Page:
“The allegations against Roy Moore are deeply disturbing and disqualifying,” announced Senator John McCain (right), in response to the accusation made that Judge Moore, the Republican nominee for Senate in Alabama, had a sexual relationship with a 14-year-old girl (although not sexual intercourse) almost 40 years ago, when Moore was a single, 32-year-old man.
“He should immediately step aside and allow the people of Alabama to elect a candidate they can be proud of,” McCain opined.
Note that Moore has denied the allegations that he had an inappropriate sexual relationship with a minor female. Yet, to McCain, the mere fact that an allegation has been made on the eve of the election in Alabama (to replace former Senator Jeff Sessions, who is now the attorney general) is sufficient to disqualify Moore and that he should “immediately step aside.”
Whatever happened to the presumption of innocence? To carry McCain’s standard to its logical conclusion, then if a woman in Arizona simply accused him of rape 40 years ago, then he should immediately step aside. After all, such an allegation — even if he denied it, and even if it were a false accusation — would be sufficient to end McCain’s long career in Congress. (Ironically, McCain has been accused of far worse things, such as collaborating with the enemy when he was a prisoner in Vietnam, making propaganda messages for them, and also for spiking a U.S. investigation into the likelihood of live POWs in Vietnam after the war ended — leaving the POWs to die — POWs that Soviet records, released when that country collapsed, indicated existed.)
What is particularly amazing, besides McCain's possible personal traitorousness, is that one of McCain’s fellow senators — the late Senator Edward Kennedy of Massachusetts — was not only accused of leaving a young woman, not his wife, to die in his car in the water of Poucha Pond on Chappaquiddick Island, he did, as a matter of fact, leave her for almost 10 hours to either suffocate or drown on July 18, 1969.
To be blunt, Mary Jo Kopechne died as a result of the actions of Edward Kennedy.
Yet McCain never called for Kennedy’s ouster or resignation. On the contrary, McCain was a close friend of Kennedy for years before Kennedy’s death in 2009, even working together on liberal legislation. Beyond that, he publicly praised Kennedy for his “passionate advocacy,” his “gregarious and friendly” demeanor, and his “congeniality.”
McCain even praised Kennedy for his commitment to government healthcare, which helps explain McCain’s vote against ending ObamaCare (despite his having promised during his last senate campaign to end ObamaCare).
“I feel a personal responsibility to try to conduct myself in many respects the way that Ted Kennedy did on a broad variety of issues,” McCain said a few years ago.
The man who defeated McCain for president in 2008, Barack Obama, had similar comments about Kennedy. “What if we carried ourselves more like Ted Kennedy? What if we worked to follow his example a little bit harder?” Obama opined after Kennedy’s death from brain cancer in 2009.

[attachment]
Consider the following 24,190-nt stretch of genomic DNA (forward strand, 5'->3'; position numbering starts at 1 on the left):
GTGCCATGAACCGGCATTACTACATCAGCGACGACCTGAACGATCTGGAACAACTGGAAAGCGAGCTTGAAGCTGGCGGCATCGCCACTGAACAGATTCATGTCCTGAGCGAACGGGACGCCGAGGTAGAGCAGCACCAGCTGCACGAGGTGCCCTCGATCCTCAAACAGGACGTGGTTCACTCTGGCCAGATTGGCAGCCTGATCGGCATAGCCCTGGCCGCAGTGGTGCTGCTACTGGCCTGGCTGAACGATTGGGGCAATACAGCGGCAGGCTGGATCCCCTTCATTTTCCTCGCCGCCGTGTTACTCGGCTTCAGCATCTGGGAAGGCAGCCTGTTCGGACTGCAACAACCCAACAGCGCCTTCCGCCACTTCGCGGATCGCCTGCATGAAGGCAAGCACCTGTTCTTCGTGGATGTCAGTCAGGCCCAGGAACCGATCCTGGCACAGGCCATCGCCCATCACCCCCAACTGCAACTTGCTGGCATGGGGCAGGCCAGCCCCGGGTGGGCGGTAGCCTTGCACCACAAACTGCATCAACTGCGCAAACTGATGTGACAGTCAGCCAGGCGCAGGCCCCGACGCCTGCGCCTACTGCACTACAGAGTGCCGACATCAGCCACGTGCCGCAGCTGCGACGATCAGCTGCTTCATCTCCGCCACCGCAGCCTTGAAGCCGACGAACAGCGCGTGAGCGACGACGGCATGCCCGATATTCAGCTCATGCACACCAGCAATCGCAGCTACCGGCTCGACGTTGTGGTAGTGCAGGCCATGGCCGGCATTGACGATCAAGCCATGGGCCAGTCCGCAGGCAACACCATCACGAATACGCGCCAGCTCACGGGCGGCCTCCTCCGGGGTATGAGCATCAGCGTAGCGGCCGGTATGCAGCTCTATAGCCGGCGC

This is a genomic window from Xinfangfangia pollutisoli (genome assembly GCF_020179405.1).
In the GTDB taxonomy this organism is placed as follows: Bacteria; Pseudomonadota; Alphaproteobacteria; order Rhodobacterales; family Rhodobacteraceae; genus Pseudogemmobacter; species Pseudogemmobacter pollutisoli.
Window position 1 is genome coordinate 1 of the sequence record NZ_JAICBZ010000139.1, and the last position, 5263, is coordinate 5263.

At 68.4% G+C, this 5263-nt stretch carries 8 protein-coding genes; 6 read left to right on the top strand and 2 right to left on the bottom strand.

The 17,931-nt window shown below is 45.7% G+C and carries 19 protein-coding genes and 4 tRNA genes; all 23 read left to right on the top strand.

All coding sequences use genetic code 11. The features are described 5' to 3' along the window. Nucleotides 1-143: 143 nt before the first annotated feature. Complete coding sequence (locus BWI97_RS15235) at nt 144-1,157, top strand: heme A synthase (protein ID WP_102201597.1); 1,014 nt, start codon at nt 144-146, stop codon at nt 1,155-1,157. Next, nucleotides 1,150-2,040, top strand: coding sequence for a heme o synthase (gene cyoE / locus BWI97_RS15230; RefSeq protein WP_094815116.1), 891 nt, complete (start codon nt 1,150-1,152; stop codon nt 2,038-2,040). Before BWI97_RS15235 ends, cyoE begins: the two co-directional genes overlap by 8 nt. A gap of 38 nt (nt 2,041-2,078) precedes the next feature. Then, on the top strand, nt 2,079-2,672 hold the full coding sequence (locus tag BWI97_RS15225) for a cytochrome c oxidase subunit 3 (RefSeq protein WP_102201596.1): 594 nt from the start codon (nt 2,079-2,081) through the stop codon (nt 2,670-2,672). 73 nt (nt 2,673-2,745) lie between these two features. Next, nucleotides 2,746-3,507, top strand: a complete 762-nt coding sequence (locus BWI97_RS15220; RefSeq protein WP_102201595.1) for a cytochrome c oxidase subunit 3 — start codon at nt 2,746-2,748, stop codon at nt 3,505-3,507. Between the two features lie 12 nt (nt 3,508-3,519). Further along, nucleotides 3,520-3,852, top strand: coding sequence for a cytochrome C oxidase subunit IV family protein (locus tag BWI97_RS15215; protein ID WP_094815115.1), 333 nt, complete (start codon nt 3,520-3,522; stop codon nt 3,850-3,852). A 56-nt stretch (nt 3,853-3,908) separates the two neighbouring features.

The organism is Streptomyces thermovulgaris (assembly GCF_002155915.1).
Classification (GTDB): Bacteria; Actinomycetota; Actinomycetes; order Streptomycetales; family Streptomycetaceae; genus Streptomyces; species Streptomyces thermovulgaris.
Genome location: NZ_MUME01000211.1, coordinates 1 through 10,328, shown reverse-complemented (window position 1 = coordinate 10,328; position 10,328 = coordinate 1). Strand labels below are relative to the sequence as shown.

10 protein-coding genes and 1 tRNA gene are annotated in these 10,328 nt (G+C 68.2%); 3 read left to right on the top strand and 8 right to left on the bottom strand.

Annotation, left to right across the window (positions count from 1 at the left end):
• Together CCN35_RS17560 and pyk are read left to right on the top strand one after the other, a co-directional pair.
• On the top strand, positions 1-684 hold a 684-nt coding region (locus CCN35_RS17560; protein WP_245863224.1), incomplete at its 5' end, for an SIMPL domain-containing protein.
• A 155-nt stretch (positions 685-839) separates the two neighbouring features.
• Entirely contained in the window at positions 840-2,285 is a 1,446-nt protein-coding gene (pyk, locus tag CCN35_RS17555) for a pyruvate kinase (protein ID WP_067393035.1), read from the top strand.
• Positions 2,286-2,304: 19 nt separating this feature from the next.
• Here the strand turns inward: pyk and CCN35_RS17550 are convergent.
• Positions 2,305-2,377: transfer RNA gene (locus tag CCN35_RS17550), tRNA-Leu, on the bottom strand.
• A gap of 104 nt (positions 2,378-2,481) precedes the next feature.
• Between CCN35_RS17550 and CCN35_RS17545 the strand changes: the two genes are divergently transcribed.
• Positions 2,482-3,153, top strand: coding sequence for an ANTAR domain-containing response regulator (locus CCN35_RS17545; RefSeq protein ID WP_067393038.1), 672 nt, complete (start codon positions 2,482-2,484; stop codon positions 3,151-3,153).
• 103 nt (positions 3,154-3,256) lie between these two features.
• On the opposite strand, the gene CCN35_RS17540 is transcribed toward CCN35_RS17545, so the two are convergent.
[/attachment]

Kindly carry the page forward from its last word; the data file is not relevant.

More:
So, just how did Ted Kennedy “carry” himself back in 1969?
It was the summer after his brother Robert had run for president, his campaign and life ended by an assassin’s bullet in June of 1968. Edward Kennedy arranged for what he called a “cook-out” for six “Boiler Room Girls,” who had worked in Robert Kennedy’s presidential campaign on Chappaquiddick Island. The six women were all single. Also at the July 18, 1969 “cook-out” were five married men, including Kennedy, and one single man. None of their wives, including Kennedy’s was present.
Sometime before midnight, Kennedy and one of the young women, Mary Jo Kopechne, left the “cook-out,” with Kennedy driving his Oldsmobile. Kennedy later explained that Kopechne had wanted to return to her hotel across from the island in Edgartown, Massachusetts. According to Kennedy, he made a wrong turn off the paved road onto a dirt road, which would have eventually have taken them to a secluded beach on the Atlantic Ocean.
Instead, he drove off Dike Bridge into the water. Kennedy later said that he dove repeatedly into the water to save Mary Jo, but was unable to locate her. He then returned to the party and got some friends to help him try to rescue her, but they were likewise unsuccessful. He said that he then swam 500 yards across the ocean to Edgartown, and went to sleep in his hotel room, not reporting the incident to the police until the next day, after her body was discovered — about 10 hours later.
Kennedy was not forced to resign, and received only a two-month suspended jail sentence for leaving the woman in the water for 10 hours. Kennedy was reelected to the Senate in 1970.
The district attorney, Edmund Dinis, never sought an indictment for manslaughter. No autopsy was performed. Some have alleged that Kennedy murdered the 28-year-old Kopechne to cover up a pregnancy, but without any proof, that is only an allegation.
Yet, it was not an allegation serious enough for McCain nor any of his fellow senators to call for Kennedy’s ouster from the Senate. Can one imagine the reaction of Democrats or their fellow liberals such as McCain if Moore had left an unmarried woman alone to die in his car submerged in water?
Can one imagine the reaction if a conservative Republican senator committed the same act as that of Kennedy? There is little doubt that the media, liberal Democrats — and Senator John McCain — would call for their immediate ouster. But McCain appears to have a more forgiving spirit when it comes to a fellow liberal, like himself.
Photo of John McCain: Senate.gov